Posts Tagged fee-for-service
Maryland and Medicare started a global payment scheme for hospitals January 1, 2014, and data on the program are now being reported (NPR and NEJM). Some success is noted for reducing unnecessary procedures and blunting the rise in costs for Medicare and the 28 Maryland health insurance companies.
Maryland is a small state but has 6 million residents. They have had a cost control system for hospitals for the past 40 years — up until now all insurance companies, except Medicare, paid the same amount for any given hospital service — Medicare paid less.
The “Maryland All-Payer Model” adopted in 2014 had 2 basic elements: 1) Hospitals would be paid the same rate by all payers including Medicare and 2) Hospitals would be paid a global fee rather than the previous “fee-for-service” model. The global fee is adjusted to some degree by quality targets. There is no adjustment for number of services.
Maryland healthcare overall was ranked 17th by the Commonwealth Fund within the 50 states and District of Columbia. But, the hospitals were ranked much lower at 33rd in the category of “Avoidable Hospital Use & Costs”. The All-Payer Model was designed to target the unnecessary services by hospitals.
The Hospitals liked the plan because Medicare would be contributing more money and they could get the same revenue without driving so hard to perform services (like cardiac catheterizations). The insurance companies liked the plan because it reduced risk and potentially could reduce cost — they could make more money.
Doctors are not very happy because they make money by charging fee-for-service associated with many of the services (like cardiac catheterization) — fewer services, fewer charges. Likely, a number of hospital physicians will look for positions elsewhere as services are reduced.
The program seems to be having some effect: the growth in Medicare service continued to rise but was reduced by about 1% whereas nationally the growth increased by 1%. From a patient standpoint the rates of potentially preventable conditions in Maryland made big improvements (except for catheter-related urinary tract infections and foreign bodies left in people after surgery which both had a big increase for unknown reasons).
The obvious future direction is to gradually reduce the payments to hospitals — to mitigate a potential huge windfall profit. Hopefully, quality monitoring will be expanded to make sure the hospitals are not just “studying for the test” and ignoring other areas with less scrutiny. It seems Maryland and Medicare have taken an important step away from fee-for-service. Hopefully other states will follow suit.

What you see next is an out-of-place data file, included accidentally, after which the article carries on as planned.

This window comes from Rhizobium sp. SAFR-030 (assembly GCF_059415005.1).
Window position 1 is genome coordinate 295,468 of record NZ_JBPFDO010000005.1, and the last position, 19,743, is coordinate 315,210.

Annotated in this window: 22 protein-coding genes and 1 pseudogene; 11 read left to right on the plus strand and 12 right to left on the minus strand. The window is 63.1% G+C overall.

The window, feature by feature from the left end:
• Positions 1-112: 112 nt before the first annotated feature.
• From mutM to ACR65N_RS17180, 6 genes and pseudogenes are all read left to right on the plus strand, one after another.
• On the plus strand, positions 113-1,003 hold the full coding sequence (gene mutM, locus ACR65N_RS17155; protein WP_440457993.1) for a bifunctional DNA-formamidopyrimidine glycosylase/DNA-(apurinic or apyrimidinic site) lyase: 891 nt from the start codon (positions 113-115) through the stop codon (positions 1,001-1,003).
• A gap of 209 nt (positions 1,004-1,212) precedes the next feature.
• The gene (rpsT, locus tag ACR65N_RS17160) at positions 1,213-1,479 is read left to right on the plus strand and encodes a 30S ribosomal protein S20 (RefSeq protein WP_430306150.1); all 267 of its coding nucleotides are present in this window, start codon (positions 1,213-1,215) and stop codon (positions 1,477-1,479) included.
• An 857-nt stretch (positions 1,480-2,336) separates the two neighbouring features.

It is interesting to note that Colorado will have a ballot question next year to move to a single payer for health care in that state. Similar to Maryland, but circumventing insurance companies all together. Perhaps we are seeing the start of efforts to get rid of fee-for-service which is a huge driver of excess cost in the US health care system.
June 3rd 2015 Kaiser Health News reported the ACA seemed to cause more provider visits for management of diabetes “More Patients, Not Fewer, Turn To Health Clinics After Obamacare”. This is both good and bad.
The “good”: more attention to a patient’s condition is likely to result in better diabetic management, fewer complications, fewer hospitalizations and longer life.
The “bad”: since clinic visits can be billed to insurance, clinics make appointments and make money for each visit. The payment for visits rather than outcome is expensive and a known problem in US healthcare (fee for service). Diabetes can be managed over the phone in many, if not most cases — but there is no money for the provider in that approach. Phone care has a much higher value for the healthcare system and the patient; but, low-cost high-quality (high value) care is not getting the incentive.
The care of diabetics is further compromised by the pharmacy. A key piece of equipment for a diabetic is a glucose meter. The manufacturer almost gives away the meter so they can make huge profits by selling the disposable test sticks. The sticks are not interchangeable, not generic, sold in small lots, each lot sold with a co-pay, each lot requiring a visit to the pharmacy, and the use of gasoline to make the trip. If you don’t have much money the speed-bump turns into a mountain.
The solution: every few years mandate a generic test stick that manufacturers of glucose meters must support. “Uncouple” the meter maker form the test stick maker. And, sell the sticks in lots that last for at least 90 days, and that are sent to the patient by mail. Adjust the payment to providers so that they must contact diabetics by phone to adjust medications at least 2 times per month in order to bill for a medium or high level clinic visit. Also, each provider must obtain patient satisfaction data to prove the adequacy of service.
Addendum: Here is a link to an interesting court case about glucose meters
A good patient portal is wonderful; a bad patient portal is a waste of time. A recent post by Dr. Yul Ejnes suggested portals may not be patient centered and don’t get much use.
An alternative view is that all patient portals NOT are the same. Some have great features and are supported by the providers offering them. Other portals are not much more than advertising — generally something a patient does not revisit. Sadly, many businesses have the latter type of portal — no wonder people don’t flock to medical portals.
Check out your health care provider’s portal. If it does not really provide a benefit then TELL THE PROVIDER, complain, and say other providers do a better job.